Art, Modernity, Post (post)Modernity and New York
New York is a story of many things. Art is a real page-turner in the NY story, both in the past and and the present. I have been awarded an artist residency at the iconic League's Artist Residency there, and I look forward to working there soon. New York's past (geology) and its future (climate change) resonate with my Polar self Portrait project.
My sketch/note book will be my close companion, and will publish some of my visual logbook. Logbooks, sketchbooks and journals are part and parcel of being an explorer (polar or otherwise), a scientist or an artist. Reading entries in journals of expedition members is educational not just about the what, but about the how and why. Critical reading de-covers transferable skills, character studies, and generates self reflection.
Today's selfie mania documents life indiscriminately. Documenting the story has colonized living the story. In this wider context of past and present attitudes to 'logbooks', can a visual logbook still be coherent, and even meaningful to the self and others? Still. Worth a try.
Poetic connection between spaces of water
The Polar self Portrait project makes poetic connections, among others, between spaces of water. The exhibition/video installations will be in England, France, the Arctic and the Antarctic. A school and an old Victorian pub in England, an even older château in France, an art gallery in the Arctic and a science base in Antarctica --- connected by the visual art about the self and its relationship with the polar regions of the planet, displayed in a statement of synchronicity. The age of 'selfie' obsession on the one hand, and the hottest year ever on record in 2015, with 2016 predicted as even hotter, provide the relevant and ironic context. London's past (geology) and its future vulnerability (its geography) provides further resonance.
Art matters, certainly. If people have experience of a degree of engagement with the art and the artists, well then, art has an even better chance to matter. Public engagement can mean that art nourishes people experiencing the encounter, but it can also nourish the artist and the artistic process.
Back from my work in NY, I'll be giving talks, workshops, facilitate flash mobs in various contexts and for various audiences. Venues tend to signal the audiences, and will include the Apple flagship store in England, a school, a pub, an art museum, a university.
Exhibition is, really, one of the most common ways of public engagement. Telling others what we are doing -- be it an art exhibition a science conference or a trade fair. I'm working on a curatorial exhibition project, one aspect of the Icecap project, bringing fellow artists in on the theme of climate change. My own work is part of the group exhibitions as well as a solo exhibition in dialogue with the work of a polar scientist.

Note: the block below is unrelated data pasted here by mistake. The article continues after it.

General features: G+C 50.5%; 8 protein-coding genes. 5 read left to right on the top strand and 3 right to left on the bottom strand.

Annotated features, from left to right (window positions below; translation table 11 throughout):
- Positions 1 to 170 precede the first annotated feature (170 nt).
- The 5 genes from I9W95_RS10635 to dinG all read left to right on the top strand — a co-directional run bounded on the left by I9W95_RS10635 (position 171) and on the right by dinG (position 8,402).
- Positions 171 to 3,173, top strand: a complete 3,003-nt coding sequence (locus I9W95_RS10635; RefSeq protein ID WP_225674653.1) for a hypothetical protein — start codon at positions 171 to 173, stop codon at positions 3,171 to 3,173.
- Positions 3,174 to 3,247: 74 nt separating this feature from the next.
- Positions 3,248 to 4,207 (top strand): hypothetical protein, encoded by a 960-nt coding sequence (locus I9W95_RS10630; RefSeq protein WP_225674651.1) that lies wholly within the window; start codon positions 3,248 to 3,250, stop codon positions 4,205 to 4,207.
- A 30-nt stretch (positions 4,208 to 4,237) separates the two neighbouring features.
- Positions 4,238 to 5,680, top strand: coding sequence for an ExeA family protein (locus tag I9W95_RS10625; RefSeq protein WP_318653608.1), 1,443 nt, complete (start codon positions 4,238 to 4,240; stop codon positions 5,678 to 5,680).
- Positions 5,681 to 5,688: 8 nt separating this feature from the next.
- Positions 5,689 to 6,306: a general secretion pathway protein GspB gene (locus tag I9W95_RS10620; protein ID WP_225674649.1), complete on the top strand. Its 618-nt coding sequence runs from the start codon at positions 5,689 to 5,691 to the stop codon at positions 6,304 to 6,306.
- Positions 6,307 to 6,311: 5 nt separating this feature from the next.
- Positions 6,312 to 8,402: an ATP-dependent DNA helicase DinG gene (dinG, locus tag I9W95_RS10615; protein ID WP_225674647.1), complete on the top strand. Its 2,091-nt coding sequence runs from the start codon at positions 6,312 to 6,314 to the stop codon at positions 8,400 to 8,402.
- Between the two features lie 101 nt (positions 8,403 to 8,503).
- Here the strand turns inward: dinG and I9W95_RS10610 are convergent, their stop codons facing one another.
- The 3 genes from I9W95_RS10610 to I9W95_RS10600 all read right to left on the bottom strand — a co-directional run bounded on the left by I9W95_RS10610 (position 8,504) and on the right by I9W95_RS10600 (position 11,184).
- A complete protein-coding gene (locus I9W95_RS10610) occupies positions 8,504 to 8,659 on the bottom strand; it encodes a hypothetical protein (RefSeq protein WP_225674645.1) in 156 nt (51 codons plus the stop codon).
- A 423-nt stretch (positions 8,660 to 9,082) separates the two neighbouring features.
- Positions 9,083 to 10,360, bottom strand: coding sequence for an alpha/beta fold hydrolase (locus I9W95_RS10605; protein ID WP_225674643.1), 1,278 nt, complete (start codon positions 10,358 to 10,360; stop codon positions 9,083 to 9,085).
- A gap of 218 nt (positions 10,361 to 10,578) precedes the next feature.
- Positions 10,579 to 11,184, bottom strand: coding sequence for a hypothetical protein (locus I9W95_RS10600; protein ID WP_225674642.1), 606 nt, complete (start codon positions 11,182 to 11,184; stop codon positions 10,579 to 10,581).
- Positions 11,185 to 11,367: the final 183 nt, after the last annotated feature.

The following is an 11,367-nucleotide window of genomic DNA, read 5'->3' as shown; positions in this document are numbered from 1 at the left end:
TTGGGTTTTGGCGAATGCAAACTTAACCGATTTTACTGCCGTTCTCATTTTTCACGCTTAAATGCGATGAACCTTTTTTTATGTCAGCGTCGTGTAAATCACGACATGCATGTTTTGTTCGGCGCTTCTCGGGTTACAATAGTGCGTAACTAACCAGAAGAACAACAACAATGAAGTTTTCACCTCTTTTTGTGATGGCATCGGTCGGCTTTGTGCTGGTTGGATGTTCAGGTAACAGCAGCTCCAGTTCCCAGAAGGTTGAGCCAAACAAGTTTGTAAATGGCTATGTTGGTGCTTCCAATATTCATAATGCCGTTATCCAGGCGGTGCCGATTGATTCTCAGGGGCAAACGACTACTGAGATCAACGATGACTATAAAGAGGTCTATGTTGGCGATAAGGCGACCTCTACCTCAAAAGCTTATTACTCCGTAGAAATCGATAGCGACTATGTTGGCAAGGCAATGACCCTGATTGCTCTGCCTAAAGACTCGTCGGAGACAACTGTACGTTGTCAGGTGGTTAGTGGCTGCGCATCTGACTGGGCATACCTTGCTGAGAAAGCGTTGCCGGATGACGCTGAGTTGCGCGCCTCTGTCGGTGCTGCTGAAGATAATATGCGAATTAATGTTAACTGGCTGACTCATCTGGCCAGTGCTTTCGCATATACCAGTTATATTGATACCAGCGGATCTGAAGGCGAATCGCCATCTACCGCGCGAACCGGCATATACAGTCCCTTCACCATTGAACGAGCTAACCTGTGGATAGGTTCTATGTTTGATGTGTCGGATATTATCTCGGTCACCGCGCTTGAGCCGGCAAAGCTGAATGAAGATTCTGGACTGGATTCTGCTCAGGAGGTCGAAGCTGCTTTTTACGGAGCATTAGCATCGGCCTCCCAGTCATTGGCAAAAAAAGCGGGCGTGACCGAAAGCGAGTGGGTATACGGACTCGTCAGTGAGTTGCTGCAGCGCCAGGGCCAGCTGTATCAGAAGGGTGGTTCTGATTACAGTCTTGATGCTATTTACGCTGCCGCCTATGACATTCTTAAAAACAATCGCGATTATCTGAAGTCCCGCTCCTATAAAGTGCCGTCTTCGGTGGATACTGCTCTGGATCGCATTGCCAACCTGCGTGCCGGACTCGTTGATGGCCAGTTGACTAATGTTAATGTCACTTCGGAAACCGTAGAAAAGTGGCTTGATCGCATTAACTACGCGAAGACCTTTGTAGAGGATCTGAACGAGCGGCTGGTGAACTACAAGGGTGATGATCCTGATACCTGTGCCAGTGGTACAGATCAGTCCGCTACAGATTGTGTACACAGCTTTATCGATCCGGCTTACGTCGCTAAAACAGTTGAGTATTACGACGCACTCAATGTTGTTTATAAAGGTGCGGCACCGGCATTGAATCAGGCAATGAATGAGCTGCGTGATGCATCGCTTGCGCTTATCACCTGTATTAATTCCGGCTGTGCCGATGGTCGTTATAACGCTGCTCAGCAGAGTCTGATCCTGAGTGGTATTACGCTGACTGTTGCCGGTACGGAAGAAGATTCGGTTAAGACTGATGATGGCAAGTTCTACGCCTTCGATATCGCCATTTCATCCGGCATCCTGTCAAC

Storytelling around the fire, around the well and on digital platforms
Storytelling 'platforms' of old -- around the fire and the well -- have transfigured into digital ones, but not exclusively. Work in artist residencies, public engagement, exhibitions, writing up, documenting online -- all storytelling, experience-sharing in different guises. Online images from the Icecap project will follow, like the galleries of Arctic Pillows, Here There Now Then, and so on.
Climate change in my work
How does a theme, such as climate change, become the focus of an artist's work? Often a complex process, punctuated by decisive moments. One such moment in this particular case is directly linked, appropriately, with London's wide open space of nature: the Hampstead Heath.
During one of my peripatetic 'office hours' on the Heath, absorbed in thinking to the rhythm of my moving body, I stopped dead in my tracks, my feet rooted to the ground. I'm ridge-walking on... Arctic glaciers, that's what I'm doing -- came the sudden rush of insight, inspired no doubt by my research into the geology of London.
The energy of this moment launched me on long journey to drop in on those glaciers back home, in the High Arctic. Facing the glaciers up close and personal, I created there land art installations, a flash mob, ink paintings, photography, sketches -- and immersed in the Arctic experience like my camera floating underwater hugging the icebergs.
Some of the series of works out of this long process is Arctic Pillows, Arctic Quilts, Arctic Dreams and so on. Some exhibited in London at the Royal Institution, others in France or in Google NY. Some images below.